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Letters to the editor


Re: Whistler-Blackcomb response to Giselle Portenier’s letter.

I have been working as a snowboard instructor on Whistler Mountain for the last eight years and have noticed a trend by certain instructors to abuse their lift line privileges. When I was first hired here, the rule for line priority on the Peak chair stated that private lessons with only one or two people in the group could use the ski-school line, and any other types of lessons used the regular line. This was out of respect for the people that waited patiently for their turn at the untracked powder.

These days the powder doesn’t seem to last as long due to the high-speed quads and the number of skiers that it can move to the top, so naturally people get more anxious to get there – especially if they have been waiting for an hour or more for the lift to open.

The current rules for instructors allow any type of lesson to use the ski school line on the Peak chair. However, myself and many other snowboard instructors realize the importance of respecting the people who have been waiting for the chair to open – simple common courtesy. There have been four instances this year where my students wanted to wait in line for one of the alpine chairs to open, and we lined up with the rest of the public.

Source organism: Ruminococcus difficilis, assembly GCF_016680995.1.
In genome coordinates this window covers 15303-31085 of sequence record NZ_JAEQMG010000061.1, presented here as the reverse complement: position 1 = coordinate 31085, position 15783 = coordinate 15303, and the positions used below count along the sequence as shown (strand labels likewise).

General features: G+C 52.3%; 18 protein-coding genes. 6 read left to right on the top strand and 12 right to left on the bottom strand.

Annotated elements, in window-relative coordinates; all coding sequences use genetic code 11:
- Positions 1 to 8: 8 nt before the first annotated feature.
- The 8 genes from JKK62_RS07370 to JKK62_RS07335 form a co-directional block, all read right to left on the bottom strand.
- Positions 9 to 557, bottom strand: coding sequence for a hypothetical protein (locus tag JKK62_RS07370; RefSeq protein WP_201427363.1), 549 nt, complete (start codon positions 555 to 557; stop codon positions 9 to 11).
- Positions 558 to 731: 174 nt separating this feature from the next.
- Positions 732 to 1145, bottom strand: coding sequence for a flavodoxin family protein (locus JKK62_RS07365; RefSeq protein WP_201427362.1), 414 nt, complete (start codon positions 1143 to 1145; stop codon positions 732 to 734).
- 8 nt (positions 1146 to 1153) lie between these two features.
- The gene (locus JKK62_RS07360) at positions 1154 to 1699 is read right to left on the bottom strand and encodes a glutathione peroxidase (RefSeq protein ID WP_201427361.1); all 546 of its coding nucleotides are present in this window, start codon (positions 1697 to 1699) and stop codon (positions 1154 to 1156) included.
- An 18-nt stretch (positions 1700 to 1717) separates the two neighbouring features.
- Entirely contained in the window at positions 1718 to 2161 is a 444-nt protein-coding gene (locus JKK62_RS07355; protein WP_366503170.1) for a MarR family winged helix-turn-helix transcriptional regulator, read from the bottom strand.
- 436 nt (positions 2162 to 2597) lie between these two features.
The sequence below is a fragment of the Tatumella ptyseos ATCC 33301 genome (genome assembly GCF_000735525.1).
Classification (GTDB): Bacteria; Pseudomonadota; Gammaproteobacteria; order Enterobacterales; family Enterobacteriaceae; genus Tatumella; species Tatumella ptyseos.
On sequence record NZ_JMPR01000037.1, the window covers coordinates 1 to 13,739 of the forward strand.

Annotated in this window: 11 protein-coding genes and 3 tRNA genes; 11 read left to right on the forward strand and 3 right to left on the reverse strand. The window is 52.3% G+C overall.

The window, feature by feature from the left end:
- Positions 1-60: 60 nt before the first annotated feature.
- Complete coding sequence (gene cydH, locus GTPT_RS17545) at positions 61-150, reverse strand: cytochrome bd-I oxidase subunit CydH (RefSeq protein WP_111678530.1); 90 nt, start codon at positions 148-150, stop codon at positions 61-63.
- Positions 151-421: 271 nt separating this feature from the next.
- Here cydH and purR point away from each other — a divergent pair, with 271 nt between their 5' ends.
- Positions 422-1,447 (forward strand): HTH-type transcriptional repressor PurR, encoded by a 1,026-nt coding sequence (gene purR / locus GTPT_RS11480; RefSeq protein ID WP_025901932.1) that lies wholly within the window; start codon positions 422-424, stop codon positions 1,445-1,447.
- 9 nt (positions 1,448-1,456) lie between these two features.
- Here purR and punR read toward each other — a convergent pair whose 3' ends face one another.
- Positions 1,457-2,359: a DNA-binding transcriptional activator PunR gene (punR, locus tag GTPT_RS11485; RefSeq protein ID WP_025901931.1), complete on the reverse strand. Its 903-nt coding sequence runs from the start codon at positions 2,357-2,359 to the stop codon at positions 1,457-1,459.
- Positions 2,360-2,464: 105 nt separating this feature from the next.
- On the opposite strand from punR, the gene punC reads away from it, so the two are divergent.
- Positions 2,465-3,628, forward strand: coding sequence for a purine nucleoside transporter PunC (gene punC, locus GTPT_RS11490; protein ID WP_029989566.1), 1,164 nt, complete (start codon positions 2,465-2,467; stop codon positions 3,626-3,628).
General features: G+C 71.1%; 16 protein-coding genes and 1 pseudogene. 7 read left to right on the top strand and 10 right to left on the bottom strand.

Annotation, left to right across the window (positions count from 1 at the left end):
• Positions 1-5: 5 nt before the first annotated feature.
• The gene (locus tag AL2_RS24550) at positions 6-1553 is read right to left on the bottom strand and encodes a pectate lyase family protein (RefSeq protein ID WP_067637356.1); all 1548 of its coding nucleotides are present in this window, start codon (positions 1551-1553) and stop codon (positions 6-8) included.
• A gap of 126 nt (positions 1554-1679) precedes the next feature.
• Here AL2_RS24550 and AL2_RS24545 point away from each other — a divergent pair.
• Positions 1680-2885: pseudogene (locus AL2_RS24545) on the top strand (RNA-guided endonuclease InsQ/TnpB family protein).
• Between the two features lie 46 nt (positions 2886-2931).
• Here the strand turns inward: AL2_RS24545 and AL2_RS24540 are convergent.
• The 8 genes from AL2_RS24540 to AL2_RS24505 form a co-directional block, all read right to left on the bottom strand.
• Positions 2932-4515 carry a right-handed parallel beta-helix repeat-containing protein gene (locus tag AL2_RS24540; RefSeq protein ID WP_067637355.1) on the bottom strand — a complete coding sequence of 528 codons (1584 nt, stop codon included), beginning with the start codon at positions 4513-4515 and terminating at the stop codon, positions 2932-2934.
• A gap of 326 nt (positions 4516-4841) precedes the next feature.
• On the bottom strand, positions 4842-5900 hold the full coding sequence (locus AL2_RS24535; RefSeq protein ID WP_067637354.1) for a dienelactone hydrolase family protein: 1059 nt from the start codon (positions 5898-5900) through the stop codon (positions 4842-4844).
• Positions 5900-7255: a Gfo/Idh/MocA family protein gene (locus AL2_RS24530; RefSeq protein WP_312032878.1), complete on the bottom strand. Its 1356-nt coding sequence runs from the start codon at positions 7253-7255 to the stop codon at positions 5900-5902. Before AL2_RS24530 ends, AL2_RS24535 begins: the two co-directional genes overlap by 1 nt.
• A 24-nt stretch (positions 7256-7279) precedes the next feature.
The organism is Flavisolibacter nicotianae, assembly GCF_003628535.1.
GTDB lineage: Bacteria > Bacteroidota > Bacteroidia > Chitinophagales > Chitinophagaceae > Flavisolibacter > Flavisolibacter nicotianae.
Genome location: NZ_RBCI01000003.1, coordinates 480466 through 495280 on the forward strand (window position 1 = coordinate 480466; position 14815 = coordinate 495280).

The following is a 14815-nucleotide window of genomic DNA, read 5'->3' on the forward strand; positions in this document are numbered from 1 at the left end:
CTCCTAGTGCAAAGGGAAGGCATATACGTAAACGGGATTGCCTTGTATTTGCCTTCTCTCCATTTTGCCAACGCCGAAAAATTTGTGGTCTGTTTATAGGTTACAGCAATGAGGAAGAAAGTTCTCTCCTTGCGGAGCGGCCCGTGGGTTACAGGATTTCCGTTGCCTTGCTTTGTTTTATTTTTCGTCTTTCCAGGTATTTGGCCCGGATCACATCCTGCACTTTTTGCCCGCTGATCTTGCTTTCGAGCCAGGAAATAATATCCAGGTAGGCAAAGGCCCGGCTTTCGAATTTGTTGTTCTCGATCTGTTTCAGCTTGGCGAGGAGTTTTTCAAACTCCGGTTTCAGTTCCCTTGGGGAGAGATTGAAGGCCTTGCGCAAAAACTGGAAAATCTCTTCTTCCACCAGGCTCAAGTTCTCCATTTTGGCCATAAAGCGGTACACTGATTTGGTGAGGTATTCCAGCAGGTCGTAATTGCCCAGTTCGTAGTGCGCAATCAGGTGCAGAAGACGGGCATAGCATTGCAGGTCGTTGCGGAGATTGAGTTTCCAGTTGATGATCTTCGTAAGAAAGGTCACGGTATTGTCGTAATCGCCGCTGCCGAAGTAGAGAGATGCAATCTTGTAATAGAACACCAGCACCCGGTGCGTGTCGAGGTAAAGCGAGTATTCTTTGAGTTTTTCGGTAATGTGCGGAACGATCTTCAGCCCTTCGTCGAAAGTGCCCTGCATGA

The main purpose for the ski-school line is to keep lessons moving, since people are paying by the hour for a lesson, therefore waiting for a chair to open in the ski school line displays disregard for its intended purpose.

It is unfortunate that someone had a bad experience due to a ski instructor’s poor judgement call on that unwritten rule, and was the target of some disgruntled locals who have paid in one way or another to be in that line as well. It is also unfortunate that a visitor has been disenchanted with Whistler, but I have a hard time sympathizing with them as many locals’ bubbles have been burst by skyrocketing property taxes and costs of living.

The increase in poor behaviour by a minority probably has something to do with the increase in numbers of visitors (2 million +) and the increase in the number of slow zones.

Last year I was told to slow down while going down the Dave Murray Downhill. For me the magic of Whistler is slipping fast – into someone else’s fantasyland.

Rob Neilson


Re: Whistler magic lost forever (Pique letters April 18)

I was there the day your group was pelted with "snow rockets." I think I even know which person you were since you described being at the back of the group.